A thought I've been pondering lately... In order to have true faith in someone or something, you not only have to have a proper perspective of the thing, person, or being that you are placing your faith in, you ALSO have to have a proper perspective of yourself. This thought has been bouncing around in my head for the last week and a half and the more times it rebounds off the walls of my brain, the more I am embracing it and figuring out how to apply it in my life.
For example, if I believe in God and put my faith in Him, I have to have a proper perspective of who God is... if He is all knowing then I can have faith that He knows my circumstances and my thoughts, my past and my future; if He is all powerful then I can have faith that He can do anything without limitations, etc. How I perceive God will define how my faith in Him plays out. BUT, my perception of myself is also key. I will only place trust in God in the areas where I feel I fall short... if I perceive my own abilities to be pathetic and useless, then I'll sit around expecting God to work things out because I am good for nothing . If I perceive my own abilities to be greater than they are, I will refuse to trust God in certain areas because I believe I've already got those bases covered fine using my own intellect and might.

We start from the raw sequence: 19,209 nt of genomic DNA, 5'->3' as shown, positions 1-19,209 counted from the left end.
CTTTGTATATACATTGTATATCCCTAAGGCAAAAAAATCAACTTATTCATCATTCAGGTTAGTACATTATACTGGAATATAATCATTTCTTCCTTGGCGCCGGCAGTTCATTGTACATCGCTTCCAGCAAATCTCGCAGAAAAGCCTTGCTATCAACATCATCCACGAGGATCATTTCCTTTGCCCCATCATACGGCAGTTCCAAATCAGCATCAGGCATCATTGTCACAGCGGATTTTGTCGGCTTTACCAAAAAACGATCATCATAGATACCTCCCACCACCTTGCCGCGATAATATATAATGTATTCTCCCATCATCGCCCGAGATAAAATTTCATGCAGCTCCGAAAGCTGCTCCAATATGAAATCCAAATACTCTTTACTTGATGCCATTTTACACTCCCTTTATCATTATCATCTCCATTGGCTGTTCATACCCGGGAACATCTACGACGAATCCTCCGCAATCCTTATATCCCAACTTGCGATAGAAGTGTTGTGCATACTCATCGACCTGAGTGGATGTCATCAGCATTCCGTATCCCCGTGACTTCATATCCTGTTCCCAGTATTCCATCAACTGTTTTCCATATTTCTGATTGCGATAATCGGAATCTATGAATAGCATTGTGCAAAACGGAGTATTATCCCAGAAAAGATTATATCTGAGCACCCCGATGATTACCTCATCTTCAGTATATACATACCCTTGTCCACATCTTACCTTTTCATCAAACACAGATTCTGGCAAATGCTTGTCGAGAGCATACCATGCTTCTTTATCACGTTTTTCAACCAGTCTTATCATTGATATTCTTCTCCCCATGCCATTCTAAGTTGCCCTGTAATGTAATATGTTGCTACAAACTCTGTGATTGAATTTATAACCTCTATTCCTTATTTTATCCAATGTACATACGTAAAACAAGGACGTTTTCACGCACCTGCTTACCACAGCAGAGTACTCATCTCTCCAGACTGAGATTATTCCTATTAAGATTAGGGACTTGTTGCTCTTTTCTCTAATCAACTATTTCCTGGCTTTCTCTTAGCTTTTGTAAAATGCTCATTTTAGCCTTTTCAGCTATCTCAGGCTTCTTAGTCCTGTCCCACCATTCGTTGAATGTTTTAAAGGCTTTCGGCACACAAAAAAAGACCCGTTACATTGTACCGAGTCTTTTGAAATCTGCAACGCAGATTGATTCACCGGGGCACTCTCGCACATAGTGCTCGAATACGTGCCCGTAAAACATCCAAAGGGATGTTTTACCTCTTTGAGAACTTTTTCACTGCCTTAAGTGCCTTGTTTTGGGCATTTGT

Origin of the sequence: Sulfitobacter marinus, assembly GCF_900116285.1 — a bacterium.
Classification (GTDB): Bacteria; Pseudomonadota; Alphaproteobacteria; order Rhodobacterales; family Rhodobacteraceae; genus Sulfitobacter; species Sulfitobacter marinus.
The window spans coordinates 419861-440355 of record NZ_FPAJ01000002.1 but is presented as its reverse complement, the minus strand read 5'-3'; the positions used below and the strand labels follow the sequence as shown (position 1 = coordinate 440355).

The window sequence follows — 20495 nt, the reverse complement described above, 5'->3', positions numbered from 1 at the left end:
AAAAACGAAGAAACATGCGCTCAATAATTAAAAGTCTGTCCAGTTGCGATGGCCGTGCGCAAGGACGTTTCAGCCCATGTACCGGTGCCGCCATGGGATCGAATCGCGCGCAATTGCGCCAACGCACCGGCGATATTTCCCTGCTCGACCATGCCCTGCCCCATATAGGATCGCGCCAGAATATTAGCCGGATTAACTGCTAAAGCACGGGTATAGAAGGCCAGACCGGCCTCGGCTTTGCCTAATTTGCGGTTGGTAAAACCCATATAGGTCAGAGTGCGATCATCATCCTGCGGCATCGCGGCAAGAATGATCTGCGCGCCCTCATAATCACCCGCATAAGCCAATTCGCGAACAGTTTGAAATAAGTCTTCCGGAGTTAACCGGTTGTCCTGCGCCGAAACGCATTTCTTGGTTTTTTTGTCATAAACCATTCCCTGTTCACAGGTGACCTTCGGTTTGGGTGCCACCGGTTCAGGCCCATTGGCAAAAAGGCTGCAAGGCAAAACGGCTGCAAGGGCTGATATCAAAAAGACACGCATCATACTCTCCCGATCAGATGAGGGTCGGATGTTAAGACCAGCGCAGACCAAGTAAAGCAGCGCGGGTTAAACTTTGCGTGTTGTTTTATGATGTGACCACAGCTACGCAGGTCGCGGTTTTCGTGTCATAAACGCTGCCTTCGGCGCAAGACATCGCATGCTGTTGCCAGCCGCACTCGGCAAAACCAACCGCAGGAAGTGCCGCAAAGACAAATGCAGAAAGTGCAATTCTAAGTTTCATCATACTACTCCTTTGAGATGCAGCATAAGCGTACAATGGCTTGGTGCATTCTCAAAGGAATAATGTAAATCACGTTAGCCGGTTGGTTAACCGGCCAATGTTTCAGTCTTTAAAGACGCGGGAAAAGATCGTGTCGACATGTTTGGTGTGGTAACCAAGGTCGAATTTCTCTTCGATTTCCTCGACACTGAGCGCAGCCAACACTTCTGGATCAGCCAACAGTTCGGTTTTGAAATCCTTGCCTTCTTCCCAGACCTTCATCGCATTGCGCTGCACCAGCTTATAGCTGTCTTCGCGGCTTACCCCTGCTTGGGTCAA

Hmmmm, I think I'll keep bouncing this one around awhile... I'm having one of those "tip of the iceberg" moments.
Tomorrow morning we will go and meet Timmy's third grade teacher at school, then on Wednesday he will join his classmates for the first full day of third grade. How did this happen? Doesn't he still look like this: